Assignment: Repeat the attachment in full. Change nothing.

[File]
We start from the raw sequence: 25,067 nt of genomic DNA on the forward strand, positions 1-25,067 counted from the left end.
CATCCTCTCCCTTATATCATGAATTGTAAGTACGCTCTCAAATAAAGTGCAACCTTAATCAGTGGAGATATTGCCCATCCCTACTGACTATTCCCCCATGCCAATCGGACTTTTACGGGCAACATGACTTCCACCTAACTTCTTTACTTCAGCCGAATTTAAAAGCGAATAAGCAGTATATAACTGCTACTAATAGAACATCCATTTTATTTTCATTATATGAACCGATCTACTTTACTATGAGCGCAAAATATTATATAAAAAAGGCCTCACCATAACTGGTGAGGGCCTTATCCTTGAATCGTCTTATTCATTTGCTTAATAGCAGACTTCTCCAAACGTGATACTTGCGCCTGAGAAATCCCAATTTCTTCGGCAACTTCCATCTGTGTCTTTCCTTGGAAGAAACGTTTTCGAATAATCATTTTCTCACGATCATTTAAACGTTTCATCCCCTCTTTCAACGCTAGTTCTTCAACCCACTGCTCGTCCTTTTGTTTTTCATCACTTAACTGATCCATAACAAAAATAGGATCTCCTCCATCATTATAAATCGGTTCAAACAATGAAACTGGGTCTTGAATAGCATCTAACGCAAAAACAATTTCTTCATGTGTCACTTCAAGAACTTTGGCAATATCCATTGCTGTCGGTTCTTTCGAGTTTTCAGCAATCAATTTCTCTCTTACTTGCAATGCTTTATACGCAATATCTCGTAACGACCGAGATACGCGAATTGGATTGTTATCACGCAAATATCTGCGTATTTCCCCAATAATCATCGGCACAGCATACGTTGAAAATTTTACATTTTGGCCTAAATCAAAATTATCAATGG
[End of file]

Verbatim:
We start from the raw sequence: 25,067 nt of genomic DNA on the forward strand, positions 1-25,067 counted from the left end.
CATCCTCTCCCTTATATCATGAATTGTAAGTACGCTCTCAAATAAAGTGCAACCTTAATCAGTGGAGATATTGCCCATCCCTACTGACTATTCCCCCATGCCAATCGGACTTTTACGGGCAACATGACTTCCACCTAACTTCTTTACTTCAGCCGAATTTAAAAGCGAATAAGCAGTATATAACTGCTACTAATAGAACATCCATTTTATTTTCATTATATGAACCGATCTACTTTACTATGAGCGCAAAATATTATATAAAAAAGGCCTCACCATAACTGGTGAGGGCCTTATCCTTGAATCGTCTTATTCATTTGCTTAATAGCAGACTTCTCCAAACGTGATACTTGCGCCTGAGAAATCCCAATTTCTTCGGCAACTTCCATCTGTGTCTTTCCTTGGAAGAAACGTTTTCGAATAATCATTTTCTCACGATCATTTAAACGTTTCATCCCCTCTTTCAACGCTAGTTCTTCAACCCACTGCTCGTCCTTTTGTTTTTCATCACTTAACTGATCCATAACAAAAATAGGATCTCCTCCATCATTATAAATCGGTTCAAACAATGAAACTGGGTCTTGAATAGCATCTAACGCAAAAACAATTTCTTCATGTGTCACTTCAAGAACTTTGGCAATATCCATTGCTGTCGGTTCTTTCGAGTTTTCAGCAATCAATTTCTCTCTTACTTGCAATGCTTTATACGCAATATCTCGTAACGACCGAGATACGCGAATTGGATTGTTATCACGCAAATATCTGCGTATTTCCCCAATAATCATCGGCACAGCATACGTTGAAAATTTTACATTTTGGCCTAAATCAAAATTATCAATGG